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Choosing a new graphics card

Last response: in Graphics & Displays
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November 2, 2012 5:30:24 AM

I have an NVIDIA G210 that came with my HP Elite 7000 (i7 Quad Core 2801 MHz; 4G DDR3; 300 Watt motherboard).

My PC is hooked to my Full HD TV via HDMI - meaning my TV is my PC monitor.

My PC has one primary function: we use it to watch high resolution movie files, sometimes so-called REMUX files that are anywhere between 20-40 gigs per film.

The only problem I have experienced is five-second half-screen pixellation when I reverse or forward the movie file, and this does not always occur.

A friend of mine told me that my graphics card was old and worthless, and that I should upgrade it to something decent.

My friend insisted that a better graphics card would wildly enhance the quality of the movie files we watch.

Is this true?

Given that I am unwilling to change my power supply, what is the best graphics card you you recommend given the purpose for which we use the PC?

More about : choosing graphics card

November 2, 2012 6:08:37 AM

HD7750 would be the most powerful GPU you can go without changing the PSU, but I've got some doubts though.
I've been streaming 1080p Blu-Ray Rips on my HD3200 IGP on my laptop till it's motherboard got fried and I've never experience any problem with it.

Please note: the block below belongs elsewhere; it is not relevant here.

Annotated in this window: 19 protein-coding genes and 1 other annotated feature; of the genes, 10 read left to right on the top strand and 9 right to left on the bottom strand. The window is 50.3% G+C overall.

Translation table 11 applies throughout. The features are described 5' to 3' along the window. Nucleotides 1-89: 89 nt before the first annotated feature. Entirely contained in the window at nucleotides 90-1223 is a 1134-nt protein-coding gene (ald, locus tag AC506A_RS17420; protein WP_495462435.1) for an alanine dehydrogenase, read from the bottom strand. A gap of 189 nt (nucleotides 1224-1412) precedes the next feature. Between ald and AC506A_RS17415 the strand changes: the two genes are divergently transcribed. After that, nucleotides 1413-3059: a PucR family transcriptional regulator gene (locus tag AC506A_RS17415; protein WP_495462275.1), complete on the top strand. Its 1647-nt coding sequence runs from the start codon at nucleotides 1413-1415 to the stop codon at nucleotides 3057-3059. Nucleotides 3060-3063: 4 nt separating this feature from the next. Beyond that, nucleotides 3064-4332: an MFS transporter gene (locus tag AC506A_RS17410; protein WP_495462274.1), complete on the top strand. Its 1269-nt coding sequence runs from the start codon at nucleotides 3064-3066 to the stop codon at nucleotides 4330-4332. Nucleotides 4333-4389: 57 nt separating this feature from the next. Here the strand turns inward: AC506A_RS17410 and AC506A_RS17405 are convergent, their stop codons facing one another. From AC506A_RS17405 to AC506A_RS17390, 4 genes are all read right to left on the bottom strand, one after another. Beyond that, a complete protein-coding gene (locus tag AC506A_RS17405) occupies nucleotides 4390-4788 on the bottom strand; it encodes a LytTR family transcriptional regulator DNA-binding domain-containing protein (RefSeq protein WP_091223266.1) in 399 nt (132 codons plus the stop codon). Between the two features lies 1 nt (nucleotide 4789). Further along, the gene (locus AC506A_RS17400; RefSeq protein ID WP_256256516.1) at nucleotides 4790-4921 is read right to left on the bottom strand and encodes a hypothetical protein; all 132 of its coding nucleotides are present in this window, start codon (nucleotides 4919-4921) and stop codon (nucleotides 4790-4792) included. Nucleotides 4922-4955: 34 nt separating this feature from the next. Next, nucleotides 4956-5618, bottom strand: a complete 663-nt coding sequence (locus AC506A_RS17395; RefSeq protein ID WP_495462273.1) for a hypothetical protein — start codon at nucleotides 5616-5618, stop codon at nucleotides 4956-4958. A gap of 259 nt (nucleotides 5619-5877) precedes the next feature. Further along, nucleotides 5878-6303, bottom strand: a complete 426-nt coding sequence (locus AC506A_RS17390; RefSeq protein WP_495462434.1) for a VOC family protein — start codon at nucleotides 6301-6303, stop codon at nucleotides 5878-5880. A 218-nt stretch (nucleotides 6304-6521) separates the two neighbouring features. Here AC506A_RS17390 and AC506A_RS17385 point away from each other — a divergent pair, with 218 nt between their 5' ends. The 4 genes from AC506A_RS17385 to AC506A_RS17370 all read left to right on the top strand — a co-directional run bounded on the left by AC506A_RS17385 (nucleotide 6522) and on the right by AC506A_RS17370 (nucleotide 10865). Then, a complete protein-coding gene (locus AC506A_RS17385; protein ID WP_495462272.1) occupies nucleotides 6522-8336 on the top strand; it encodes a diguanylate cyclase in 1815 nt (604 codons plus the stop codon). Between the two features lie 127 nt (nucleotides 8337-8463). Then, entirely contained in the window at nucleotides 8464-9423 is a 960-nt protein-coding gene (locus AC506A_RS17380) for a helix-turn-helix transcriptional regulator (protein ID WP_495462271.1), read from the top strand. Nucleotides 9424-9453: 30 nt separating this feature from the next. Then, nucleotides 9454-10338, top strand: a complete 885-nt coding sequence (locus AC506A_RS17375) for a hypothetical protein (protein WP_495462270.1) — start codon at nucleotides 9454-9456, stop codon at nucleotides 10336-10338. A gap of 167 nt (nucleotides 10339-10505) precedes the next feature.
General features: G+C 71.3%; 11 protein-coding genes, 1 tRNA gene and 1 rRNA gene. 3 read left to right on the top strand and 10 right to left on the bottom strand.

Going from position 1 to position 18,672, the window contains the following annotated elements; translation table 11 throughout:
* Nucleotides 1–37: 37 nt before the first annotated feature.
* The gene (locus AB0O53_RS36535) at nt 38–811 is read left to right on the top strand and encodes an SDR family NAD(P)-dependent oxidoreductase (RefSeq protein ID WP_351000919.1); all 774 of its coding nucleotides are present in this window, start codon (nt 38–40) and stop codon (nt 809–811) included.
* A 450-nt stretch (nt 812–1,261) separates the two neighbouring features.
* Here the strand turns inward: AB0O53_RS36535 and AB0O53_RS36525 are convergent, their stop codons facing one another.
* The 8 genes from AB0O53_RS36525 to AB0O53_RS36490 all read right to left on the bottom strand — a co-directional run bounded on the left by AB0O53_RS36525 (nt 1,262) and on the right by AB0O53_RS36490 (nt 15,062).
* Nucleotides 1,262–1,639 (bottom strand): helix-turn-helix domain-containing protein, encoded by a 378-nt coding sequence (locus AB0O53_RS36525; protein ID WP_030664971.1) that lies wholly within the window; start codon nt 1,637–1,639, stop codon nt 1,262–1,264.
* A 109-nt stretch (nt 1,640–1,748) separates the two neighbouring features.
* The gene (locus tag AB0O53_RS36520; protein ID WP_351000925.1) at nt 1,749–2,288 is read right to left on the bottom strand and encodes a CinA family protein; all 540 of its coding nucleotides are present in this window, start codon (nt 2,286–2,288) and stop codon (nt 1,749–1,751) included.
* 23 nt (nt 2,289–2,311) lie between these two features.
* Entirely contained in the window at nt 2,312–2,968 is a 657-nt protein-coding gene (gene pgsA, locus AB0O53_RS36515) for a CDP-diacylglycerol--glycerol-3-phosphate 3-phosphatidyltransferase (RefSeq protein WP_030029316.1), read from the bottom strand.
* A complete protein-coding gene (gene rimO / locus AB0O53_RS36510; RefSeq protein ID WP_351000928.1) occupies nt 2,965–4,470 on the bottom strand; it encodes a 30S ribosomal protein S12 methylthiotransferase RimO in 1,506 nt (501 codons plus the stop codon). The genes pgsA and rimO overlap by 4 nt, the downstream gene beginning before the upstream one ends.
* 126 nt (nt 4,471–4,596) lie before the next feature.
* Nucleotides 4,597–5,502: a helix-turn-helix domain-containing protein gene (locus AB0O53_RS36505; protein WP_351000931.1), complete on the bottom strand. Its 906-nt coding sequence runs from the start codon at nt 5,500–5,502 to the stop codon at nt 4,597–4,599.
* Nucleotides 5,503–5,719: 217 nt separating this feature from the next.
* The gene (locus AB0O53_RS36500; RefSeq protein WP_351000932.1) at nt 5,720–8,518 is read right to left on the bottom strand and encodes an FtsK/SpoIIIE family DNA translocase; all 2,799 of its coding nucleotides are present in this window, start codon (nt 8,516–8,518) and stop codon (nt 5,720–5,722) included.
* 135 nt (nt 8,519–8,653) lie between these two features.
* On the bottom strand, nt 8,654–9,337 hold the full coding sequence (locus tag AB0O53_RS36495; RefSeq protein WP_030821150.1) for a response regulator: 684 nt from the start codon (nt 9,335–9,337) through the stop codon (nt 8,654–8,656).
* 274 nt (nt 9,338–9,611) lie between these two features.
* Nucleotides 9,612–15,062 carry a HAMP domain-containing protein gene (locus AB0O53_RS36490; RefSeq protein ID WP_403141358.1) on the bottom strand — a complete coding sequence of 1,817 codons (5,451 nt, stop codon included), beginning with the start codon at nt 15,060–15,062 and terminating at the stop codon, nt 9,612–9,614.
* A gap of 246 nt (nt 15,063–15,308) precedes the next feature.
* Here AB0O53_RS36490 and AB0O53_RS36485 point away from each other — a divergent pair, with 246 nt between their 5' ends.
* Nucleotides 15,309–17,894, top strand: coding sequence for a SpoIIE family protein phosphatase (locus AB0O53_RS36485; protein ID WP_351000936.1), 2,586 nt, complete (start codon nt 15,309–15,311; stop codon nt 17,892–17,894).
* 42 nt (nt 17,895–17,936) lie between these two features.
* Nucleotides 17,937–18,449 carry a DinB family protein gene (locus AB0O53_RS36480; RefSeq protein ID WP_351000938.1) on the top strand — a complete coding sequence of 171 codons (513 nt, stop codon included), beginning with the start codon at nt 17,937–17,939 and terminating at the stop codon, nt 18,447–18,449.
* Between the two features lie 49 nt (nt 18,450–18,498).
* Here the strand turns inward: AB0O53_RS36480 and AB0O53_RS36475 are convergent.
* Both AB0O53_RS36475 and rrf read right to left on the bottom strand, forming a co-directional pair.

They're 20GB MKVs, so I can't relate directly to your problem.

I think the most likely culprit could be a bad GPU though, instead of a weak GPU.
Try your friend's card on it and see what's what first, before getting a new card
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November 2, 2012 6:24:11 AM

greghome said:
HD7750 would be the most powerful GPU you can go without changing the PSU, but I've got some doubts though.
I've been streaming 1080p Blu-Ray Rips on my HD3200 IGP on my laptop till it's motherboard got fried and I've never experience any problem with it.
They're 20GB MKVs, so I can't relate directly to your problem.

I think the most likely culprit could be a bad GPU though, instead of a weak GPU.
Try your friend's card on it and see what's what first, before getting a new card



Basically, my friend asked me what graphics card I have and I told him. He asked me whether it gave me any problems and I said 'no', apart from pixellation as I described (5 sec - not too often). I asked him why he was asking and he then told me my graphics card was crap and that watching movies would be better if I upgraded.

That's my situation - I wasn't unhappy and didn't even know that my graphics card was considered such junk. Would an HD7750 improve my movie-watching experience?

Someone else replied on another site and actually told me NOT to trust HD7750 on my system because it used more power than the HD6670, which is the one he recommended.

What do you think?
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November 2, 2012 6:25:01 AM

what programs are you using to watch your movies? have you tried hardware acceleration with DXVA when watching them?
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November 2, 2012 6:30:10 AM

I used to use VLC player.

Recently, this very same friend (!) recommended I switch to Power DVD12. Since making the switch I have noticed a decrease in pixellation.